Who’s making tapes? Rock, stoner metal, sludge metal, indie folk, and even the heart-attack inducing heads at Stones Throw have released hip-hop on cassette in the last few years. On one hand, going “back” to vinyl and cassette may be nostalgic for some, but many are taking advantage of the novelty of a dead format and realizing that the medium, as great as it can be to fetishize about, is less important. It’s merely a vehicle for the music contained within. A cassette in your pocket obviously can’t hold up to 32gb of content that a digital player does, but some are saying “I don’t need 32,000,000,000 bytes of anything, I’m happy with my 60 minute album right here. NPR‘s Lars Gotrich looks at what he feels were The Best Cassettes of 2010.
If you’ve looked around on my site or check my Twitter and Facebook pages, you will have seen links to a very cool music blog called MusicNerdery.com. The website is the brainchild of Ericka Simone, whose love of music is expressed in the people she works with/for and the content on her website. However, not content with the things as is, she and MusicNerdery.com are about to take things to the next level beginning on the 1st of January, 2011.
If the URL isn’t a hint, allow me to explain. Ericka loves music, she geeks out in the same way Anthony Bourdain geeks out about finding a prime cut of his favorite meat. She gets nerdy because there’s a confidence in her work that comes from an understanding of the music she listens to, a willingness to listen to not only what’s there, but what may be hidden. Music Nerdery represents the music nerd in you and all of us, and she welcomes any and all to pay a visit. The website is active now, so head there, browse, and make it a part of your daily web surfing routine. Then follow her on Twitter at @MusicNerdery or @EmpressEricka.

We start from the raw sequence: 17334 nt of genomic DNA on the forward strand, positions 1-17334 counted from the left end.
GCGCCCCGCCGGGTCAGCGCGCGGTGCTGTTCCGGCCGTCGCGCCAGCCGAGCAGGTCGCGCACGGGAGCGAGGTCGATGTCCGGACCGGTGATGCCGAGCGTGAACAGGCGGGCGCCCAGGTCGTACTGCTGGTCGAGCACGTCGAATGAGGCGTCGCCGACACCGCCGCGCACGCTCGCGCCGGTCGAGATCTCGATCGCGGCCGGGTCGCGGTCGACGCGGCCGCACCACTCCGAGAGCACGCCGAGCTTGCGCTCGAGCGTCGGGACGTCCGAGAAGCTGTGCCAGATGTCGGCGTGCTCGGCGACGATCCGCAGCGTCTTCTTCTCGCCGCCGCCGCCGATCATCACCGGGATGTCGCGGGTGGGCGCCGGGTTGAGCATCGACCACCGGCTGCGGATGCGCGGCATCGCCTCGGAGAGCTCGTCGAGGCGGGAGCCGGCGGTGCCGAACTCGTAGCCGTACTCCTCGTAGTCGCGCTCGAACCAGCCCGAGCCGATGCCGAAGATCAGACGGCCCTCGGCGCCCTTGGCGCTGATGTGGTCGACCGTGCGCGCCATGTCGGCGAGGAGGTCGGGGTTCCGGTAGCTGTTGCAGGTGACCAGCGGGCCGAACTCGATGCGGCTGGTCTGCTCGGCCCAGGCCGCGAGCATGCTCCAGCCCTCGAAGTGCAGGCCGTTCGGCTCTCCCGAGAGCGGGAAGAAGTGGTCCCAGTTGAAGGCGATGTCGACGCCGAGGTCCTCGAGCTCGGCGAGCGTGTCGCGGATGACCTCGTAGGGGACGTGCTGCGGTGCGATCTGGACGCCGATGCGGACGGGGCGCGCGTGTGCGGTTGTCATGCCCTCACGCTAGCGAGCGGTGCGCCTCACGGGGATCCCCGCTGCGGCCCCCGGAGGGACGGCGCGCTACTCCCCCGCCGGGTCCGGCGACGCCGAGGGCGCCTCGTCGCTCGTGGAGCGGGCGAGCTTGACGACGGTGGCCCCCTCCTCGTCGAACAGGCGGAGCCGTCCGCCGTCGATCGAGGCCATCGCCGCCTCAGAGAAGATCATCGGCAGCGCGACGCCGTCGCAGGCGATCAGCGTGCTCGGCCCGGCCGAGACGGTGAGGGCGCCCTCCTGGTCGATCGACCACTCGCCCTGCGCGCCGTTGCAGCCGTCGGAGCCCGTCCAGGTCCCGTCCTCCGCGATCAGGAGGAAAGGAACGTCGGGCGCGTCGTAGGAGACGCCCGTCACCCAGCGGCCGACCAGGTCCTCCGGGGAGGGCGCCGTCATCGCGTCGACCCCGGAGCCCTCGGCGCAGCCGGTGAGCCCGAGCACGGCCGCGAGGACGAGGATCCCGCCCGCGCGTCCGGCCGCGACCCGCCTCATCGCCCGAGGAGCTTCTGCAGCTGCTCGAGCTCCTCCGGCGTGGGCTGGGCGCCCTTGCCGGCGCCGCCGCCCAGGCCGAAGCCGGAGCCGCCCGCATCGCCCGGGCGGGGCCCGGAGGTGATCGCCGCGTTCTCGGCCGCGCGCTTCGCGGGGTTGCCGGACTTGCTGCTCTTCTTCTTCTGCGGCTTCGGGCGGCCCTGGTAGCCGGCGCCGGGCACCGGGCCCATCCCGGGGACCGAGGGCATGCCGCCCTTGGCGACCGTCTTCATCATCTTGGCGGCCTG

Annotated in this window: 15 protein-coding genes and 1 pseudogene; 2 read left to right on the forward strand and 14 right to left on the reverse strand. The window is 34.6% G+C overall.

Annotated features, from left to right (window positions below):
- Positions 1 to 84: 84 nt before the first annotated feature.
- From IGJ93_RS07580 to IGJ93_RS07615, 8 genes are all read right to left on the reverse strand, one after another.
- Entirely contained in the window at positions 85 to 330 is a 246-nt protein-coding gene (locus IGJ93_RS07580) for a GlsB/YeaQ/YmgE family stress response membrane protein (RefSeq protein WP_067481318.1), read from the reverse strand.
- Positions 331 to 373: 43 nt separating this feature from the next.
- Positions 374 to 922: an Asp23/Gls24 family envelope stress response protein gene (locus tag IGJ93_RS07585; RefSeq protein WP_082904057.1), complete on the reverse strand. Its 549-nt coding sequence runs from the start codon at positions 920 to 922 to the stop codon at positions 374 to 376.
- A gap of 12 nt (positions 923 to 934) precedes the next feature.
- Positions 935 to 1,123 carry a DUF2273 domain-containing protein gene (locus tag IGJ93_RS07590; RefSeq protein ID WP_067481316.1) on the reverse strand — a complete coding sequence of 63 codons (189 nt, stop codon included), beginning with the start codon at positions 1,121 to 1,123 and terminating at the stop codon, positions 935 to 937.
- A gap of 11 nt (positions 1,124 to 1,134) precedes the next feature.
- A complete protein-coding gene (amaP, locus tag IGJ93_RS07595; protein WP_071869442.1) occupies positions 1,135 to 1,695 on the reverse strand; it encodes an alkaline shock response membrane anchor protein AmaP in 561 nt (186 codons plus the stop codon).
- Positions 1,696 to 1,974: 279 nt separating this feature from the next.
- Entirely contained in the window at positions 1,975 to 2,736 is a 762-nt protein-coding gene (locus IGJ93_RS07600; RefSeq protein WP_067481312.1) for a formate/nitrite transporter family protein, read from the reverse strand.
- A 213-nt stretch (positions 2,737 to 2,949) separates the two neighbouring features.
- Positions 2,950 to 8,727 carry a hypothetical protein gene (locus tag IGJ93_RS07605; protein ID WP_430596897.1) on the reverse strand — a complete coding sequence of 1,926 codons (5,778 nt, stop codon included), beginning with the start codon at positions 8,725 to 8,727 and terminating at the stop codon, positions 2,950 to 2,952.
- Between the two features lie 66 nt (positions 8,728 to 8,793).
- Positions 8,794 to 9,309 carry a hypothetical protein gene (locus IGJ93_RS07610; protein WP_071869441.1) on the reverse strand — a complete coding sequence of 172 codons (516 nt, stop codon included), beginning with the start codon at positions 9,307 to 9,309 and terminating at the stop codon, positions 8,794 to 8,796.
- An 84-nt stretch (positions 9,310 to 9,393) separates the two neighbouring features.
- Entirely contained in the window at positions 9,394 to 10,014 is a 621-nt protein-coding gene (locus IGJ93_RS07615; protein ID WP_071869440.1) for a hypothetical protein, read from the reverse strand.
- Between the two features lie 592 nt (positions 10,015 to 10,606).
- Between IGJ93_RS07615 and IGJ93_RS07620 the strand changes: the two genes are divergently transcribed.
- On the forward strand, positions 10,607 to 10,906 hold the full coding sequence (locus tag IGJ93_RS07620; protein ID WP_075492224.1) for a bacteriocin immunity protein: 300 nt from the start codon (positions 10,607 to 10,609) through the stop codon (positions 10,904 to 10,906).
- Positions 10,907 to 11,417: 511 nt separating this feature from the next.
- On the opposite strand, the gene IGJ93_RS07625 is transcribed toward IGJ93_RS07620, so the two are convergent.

Carlos Mena has been incredibly busy this year with his music, and he plans on upping his game even more in the year to come. His Casamena Radio Hour continues and he just posted the latest installment with some great music to listen to.
You can check the track listing and the download link by clicking here. Have you clicked the link? Do so now. Now, I say.
In the closing line of the track “Time To Unravel”, it was Blueprint who said “I’m still cinematic like Jet Li“, but now he’s taking that into reality. The Ohio MC/producer has directed his first music video for Latimore Platz in a song he did with E.C. Vol called “10 Stone”. The track is from Latimore Platz’s EP, Smokey Part 2. True to the nature of the EP, part of the video was shot in Motor City (for the uninformed, that’s Detroit, Michigan) while other footage is from their native Columbus, Ohio locale.
Blueprint posted a blog entry about the technical side of the video, which you can read by heading to his blog. Let’s hope Printmatic gets even more cinematic in 2011.